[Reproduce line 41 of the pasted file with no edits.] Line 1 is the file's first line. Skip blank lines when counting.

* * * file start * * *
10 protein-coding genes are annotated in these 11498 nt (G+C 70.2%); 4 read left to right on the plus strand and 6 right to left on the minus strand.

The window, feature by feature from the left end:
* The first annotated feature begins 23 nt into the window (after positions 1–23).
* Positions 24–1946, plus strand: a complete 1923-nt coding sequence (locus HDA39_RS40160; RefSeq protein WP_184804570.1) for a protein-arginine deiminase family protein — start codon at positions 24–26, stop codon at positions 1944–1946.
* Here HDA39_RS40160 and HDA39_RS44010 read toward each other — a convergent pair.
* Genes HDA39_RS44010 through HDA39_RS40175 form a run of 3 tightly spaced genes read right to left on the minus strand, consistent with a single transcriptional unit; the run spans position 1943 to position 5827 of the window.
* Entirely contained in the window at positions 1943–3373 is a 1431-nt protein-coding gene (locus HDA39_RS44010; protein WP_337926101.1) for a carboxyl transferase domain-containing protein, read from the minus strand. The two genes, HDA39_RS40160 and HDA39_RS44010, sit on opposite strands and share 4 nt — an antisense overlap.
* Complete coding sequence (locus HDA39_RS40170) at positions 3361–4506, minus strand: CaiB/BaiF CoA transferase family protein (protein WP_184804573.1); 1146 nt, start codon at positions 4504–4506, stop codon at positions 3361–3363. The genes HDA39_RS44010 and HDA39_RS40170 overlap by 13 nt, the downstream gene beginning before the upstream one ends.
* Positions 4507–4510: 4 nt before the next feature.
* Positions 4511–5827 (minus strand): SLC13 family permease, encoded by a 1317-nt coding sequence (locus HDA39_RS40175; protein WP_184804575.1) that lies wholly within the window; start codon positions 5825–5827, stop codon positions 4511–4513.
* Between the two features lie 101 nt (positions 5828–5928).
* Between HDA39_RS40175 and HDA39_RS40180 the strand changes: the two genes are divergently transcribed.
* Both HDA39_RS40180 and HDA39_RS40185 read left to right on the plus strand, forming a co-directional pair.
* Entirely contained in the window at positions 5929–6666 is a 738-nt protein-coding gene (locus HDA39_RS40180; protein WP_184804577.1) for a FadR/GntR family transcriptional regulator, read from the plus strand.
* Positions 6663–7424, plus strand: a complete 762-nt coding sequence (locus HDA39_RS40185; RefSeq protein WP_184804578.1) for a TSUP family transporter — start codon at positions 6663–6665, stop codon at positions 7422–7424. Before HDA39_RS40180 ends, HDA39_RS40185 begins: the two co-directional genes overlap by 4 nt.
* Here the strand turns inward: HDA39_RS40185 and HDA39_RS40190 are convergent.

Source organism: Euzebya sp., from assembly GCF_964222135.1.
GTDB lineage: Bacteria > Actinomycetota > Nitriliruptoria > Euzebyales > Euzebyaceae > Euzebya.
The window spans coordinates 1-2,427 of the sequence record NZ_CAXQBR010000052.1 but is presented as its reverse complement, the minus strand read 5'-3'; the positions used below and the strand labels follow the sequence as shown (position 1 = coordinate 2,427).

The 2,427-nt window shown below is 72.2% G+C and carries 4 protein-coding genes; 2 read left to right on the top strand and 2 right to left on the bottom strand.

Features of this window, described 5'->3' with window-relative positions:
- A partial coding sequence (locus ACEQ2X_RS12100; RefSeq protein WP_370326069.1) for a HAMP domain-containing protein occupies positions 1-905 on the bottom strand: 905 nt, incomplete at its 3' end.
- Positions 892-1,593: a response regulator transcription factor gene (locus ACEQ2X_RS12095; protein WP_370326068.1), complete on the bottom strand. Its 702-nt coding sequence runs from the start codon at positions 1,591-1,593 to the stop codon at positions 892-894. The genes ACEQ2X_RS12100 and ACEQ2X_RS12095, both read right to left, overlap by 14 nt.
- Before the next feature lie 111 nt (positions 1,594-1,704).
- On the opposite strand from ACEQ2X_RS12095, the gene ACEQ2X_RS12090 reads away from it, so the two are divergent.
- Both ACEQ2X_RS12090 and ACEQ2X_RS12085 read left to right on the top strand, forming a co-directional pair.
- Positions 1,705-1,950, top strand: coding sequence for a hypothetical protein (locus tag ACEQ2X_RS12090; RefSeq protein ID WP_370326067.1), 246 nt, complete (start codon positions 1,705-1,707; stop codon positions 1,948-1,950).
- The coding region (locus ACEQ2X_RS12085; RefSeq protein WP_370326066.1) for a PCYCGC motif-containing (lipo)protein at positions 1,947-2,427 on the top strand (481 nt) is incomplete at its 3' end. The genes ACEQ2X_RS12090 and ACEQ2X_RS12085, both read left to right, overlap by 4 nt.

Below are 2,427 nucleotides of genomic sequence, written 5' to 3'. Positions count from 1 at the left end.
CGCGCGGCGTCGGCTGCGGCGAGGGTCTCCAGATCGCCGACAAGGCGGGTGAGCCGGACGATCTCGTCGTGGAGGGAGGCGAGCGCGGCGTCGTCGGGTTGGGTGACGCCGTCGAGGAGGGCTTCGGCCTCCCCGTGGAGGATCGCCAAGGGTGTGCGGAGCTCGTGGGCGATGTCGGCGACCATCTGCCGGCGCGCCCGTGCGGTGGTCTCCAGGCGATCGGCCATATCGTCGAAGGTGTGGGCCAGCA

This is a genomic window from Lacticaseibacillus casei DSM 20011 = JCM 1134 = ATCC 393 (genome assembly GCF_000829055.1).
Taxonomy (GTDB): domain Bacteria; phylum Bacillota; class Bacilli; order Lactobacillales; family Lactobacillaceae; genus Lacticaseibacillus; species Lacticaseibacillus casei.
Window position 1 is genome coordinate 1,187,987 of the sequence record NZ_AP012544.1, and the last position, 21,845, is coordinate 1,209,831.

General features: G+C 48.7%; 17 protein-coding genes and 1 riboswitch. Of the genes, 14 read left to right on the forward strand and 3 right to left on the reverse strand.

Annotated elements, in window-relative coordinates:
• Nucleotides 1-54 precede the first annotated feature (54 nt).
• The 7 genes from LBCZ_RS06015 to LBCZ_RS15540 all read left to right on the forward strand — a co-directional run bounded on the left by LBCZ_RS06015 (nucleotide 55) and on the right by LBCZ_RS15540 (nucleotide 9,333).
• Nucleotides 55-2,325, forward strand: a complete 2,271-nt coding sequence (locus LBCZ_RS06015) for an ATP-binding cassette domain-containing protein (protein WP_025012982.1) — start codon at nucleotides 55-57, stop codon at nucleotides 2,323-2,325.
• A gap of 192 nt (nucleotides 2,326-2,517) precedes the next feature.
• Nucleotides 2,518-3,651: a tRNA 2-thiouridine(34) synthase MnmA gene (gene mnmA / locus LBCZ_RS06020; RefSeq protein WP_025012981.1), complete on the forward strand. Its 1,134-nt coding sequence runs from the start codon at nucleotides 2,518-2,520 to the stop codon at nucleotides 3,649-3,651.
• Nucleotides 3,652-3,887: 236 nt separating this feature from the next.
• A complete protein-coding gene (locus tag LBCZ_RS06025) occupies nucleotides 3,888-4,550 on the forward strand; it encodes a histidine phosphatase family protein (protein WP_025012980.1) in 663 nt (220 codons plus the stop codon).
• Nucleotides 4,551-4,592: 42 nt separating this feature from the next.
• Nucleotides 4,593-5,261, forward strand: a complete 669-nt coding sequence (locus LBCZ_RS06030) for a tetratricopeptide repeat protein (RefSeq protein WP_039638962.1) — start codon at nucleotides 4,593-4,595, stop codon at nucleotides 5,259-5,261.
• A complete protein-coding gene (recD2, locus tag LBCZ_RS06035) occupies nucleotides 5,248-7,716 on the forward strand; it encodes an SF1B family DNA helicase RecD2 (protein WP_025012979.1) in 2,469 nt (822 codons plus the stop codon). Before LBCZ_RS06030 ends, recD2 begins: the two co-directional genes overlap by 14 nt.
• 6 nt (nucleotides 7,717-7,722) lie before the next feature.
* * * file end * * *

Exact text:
• Nucleotides 3,652-3,887: 236 nt separating this feature from the next.